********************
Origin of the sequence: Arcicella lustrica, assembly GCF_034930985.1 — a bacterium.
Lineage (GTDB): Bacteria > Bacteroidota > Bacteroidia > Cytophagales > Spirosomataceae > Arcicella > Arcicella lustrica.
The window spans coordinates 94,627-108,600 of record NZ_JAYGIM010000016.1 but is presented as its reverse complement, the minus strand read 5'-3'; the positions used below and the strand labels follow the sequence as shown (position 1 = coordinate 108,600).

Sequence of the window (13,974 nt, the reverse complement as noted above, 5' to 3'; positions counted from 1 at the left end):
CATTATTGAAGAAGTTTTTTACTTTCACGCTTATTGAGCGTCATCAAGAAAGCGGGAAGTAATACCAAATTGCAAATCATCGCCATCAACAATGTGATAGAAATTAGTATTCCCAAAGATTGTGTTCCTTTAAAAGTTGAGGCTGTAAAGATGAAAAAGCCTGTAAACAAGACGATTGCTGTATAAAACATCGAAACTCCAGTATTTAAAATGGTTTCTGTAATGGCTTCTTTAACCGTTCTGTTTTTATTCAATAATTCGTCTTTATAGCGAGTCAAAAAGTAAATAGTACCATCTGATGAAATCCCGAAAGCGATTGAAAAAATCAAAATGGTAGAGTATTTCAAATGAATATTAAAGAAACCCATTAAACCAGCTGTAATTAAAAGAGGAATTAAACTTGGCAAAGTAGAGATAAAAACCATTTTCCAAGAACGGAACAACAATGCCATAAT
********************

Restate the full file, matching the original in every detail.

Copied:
Origin of the sequence: Arcicella lustrica, assembly GCF_034930985.1 — a bacterium.
Lineage (GTDB): Bacteria > Bacteroidota > Bacteroidia > Cytophagales > Spirosomataceae > Arcicella > Arcicella lustrica.
The window spans coordinates 94,627-108,600 of record NZ_JAYGIM010000016.1 but is presented as its reverse complement, the minus strand read 5'-3'; the positions used below and the strand labels follow the sequence as shown (position 1 = coordinate 108,600).

Sequence of the window (13,974 nt, the reverse complement as noted above, 5' to 3'; positions counted from 1 at the left end):
CATTATTGAAGAAGTTTTTTACTTTCACGCTTATTGAGCGTCATCAAGAAAGCGGGAAGTAATACCAAATTGCAAATCATCGCCATCAACAATGTGATAGAAATTAGTATTCCCAAAGATTGTGTTCCTTTAAAAGTTGAGGCTGTAAAGATGAAAAAGCCTGTAAACAAGACGATTGCTGTATAAAACATCGAAACTCCAGTATTTAAAATGGTTTCTGTAATGGCTTCTTTAACCGTTCTGTTTTTATTCAATAATTCGTCTTTATAGCGAGTCAAAAAGTAAATAGTACCATCTGATGAAATCCCGAAAGCGATTGAAAAAATCAAAATGGTAGAGTATTTCAAATGAATATTAAAGAAACCCATTAAACCAGCTGTAATTAAAAGAGGAATTAAACTTGGCAAAGTAGAGATAAAAACCATTTTCCAAGAACGGAACAACAATGCCATAAT